The speaker of the New York City Council and the head of the Council’s Public Safety Committee are calling on Police Commissioner Ray Kelly to get rid of his huge, noxious database of completely innocent New Yorkers who are stopped, questioned and often frisked by the police.
The stops themselves are an outrage and a continuing affront to black and Hispanic New Yorkers, who are the ones most frequently singled-out by the police for this public humiliation. But Speaker Christine Quinn and Council Member Peter Vallone Jr., the committee’s chairman, are focusing on the computerized files that the Police Department is keeping on people who are stopped but found to have done nothing at all wrong.
This is not a small problem. The cops are making more than a half-million of these stops every year. A vast majority of the people targeted — close to 90 percent — are completely innocent. They are not arrested. They are not given a summons. After enduring a mortifying public encounter with the police — which frequently requires the targets to sprawl face down on the sidewalk or spread themselves against a wall or over the hood of a car to be searched — they are sent on their way.
What they’ve left behind, however, if they’ve shown their identification to the cops or answered any questions, is a permanent record of the encounter, which is promptly entered into the department’s staggeringly huge computerized files. Why the Police Department should be keeping files on innocent people is a question with no legitimate answer. This is Big Brother in Blue, with Commissioner Kelly collecting more information than J. Edgar Hoover could ever have imagined compiling.
Ms. Quinn and Mr. Vallone believe it should stop. In a letter this week to Commissioner Kelly, they said that his intent to keep a permanent record of all the information gathered during the stops “raises significant privacy right concerns and suggests that these innocent people are more likely to be targeted in future criminal investigations.”
They bluntly urged the commissioner “to end this policy.”
In an interview on Friday, Ms. Quinn told me: “They should stop keeping the database on people who are not charged, who are not summonsed, and people who may be charged and then go through the judicial system and are found not guilty.”
She said the idea that a permanent database would be kept on people who “basically just got asked some questions” by the police is “extraordinary.”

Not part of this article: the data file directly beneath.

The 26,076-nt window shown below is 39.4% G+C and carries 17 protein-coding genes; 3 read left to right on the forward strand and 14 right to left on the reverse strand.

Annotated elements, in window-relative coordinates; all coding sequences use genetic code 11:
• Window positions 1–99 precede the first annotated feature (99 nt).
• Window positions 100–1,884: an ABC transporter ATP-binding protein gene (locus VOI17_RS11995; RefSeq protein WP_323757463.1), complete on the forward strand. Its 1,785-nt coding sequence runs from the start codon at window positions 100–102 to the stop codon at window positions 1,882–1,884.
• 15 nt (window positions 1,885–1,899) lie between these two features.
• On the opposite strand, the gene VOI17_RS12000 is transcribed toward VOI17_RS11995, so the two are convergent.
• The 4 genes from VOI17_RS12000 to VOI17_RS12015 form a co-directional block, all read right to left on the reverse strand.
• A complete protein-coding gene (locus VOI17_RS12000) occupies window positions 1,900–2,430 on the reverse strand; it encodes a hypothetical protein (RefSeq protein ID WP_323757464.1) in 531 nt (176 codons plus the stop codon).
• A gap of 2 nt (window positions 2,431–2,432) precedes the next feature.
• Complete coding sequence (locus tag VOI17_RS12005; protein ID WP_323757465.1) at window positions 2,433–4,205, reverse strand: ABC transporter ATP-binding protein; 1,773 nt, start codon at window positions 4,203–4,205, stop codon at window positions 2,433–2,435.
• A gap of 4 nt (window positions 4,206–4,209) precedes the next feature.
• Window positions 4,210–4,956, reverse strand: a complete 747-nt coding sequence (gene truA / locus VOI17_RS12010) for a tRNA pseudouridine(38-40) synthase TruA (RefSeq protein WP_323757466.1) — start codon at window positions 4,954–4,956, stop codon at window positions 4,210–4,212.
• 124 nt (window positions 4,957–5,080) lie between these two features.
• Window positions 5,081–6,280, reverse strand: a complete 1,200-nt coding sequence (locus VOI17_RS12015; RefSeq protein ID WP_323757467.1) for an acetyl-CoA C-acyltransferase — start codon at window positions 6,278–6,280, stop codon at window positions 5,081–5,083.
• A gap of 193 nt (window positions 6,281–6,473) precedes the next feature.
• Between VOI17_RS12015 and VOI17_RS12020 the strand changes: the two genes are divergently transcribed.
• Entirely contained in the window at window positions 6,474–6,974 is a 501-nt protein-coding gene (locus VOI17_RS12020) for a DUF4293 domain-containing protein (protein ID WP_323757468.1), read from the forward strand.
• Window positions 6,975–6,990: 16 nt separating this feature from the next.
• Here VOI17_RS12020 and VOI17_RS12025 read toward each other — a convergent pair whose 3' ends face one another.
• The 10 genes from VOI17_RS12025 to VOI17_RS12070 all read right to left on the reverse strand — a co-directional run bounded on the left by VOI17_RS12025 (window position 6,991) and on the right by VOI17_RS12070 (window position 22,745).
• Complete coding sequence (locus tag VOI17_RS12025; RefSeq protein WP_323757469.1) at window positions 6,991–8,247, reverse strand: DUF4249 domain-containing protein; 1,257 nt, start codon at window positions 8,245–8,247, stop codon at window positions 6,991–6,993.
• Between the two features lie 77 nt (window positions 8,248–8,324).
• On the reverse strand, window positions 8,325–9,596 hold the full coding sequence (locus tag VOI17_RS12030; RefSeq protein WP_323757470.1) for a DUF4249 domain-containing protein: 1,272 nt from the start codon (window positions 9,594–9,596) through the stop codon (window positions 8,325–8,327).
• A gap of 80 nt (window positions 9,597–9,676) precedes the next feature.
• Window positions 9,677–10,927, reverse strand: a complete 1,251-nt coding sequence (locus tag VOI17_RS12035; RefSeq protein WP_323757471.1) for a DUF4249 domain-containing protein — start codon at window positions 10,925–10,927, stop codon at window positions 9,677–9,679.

Ms. Quinn does not oppose the tactic of stopping and frisking people, but said, “I have concerns that we have become overly aggressive in our use of it.” She said additional guidelines or regulations are needed. “I wouldn’t eliminate it from the Police Department toolbox,” she said, “but I would like to find a way to better monitor it and limit its use.”
It should be drastically limited. More than 575,000 stops were made last year, a record. But in 504,594 of those stops, the individuals had done absolutely nothing wrong. They had not violated any law but nevertheless were put through the anxiety and humiliation of a public encounter with the police.
From 2004 through 2009, according to Police Department statistics, an astounding 2,798,461 stops were made. In 2,467,150 of those encounters — 88.2 percent — the people were completely innocent of any wrongdoing.
Groups like the Center for Constitutional Rights and the New York Civil Liberties Union are fighting this wholesale mistreatment of innocent New Yorkers by the police. Blacks and Hispanics, and especially those who are young and those who are poor, are disproportionately singled-out for this peculiar form of police harassment. Mayor Michael Bloomberg, Commissioner Kelly and other top leaders in this town would never tolerate this kind of systematic abuse of middle-class or wealthy, white New Yorkers.
The overwhelming majority of the stops yield no law-enforcement benefit whatsoever. An analysis of the stops in the first three quarters of 2009 showed that contraband, which usually means drugs, was found on just 1.6 percent of the blacks who were stopped, 1.5 percent of the Hispanics, and 2.2 percent of the whites (who are stopped far less often than the other groups).
The weapons yield was even lower. Weapons were found on just 1.1 percent of the blacks stopped, 1.4 percent of the Hispanics, and 1.7 percent of the whites.
The reasons given by the cops for deciding which unfortunate New Yorkers will be stopped are beyond bogus. A “furtive movement” is the most popular. Walking down the street in broad daylight qualifies. And then there is always the bulge in the pocket. A cellphone, maybe. Or an iPod.
The truth — and many police officers will tell you this privately — is that the stops are often made first and the justification is dreamed up later.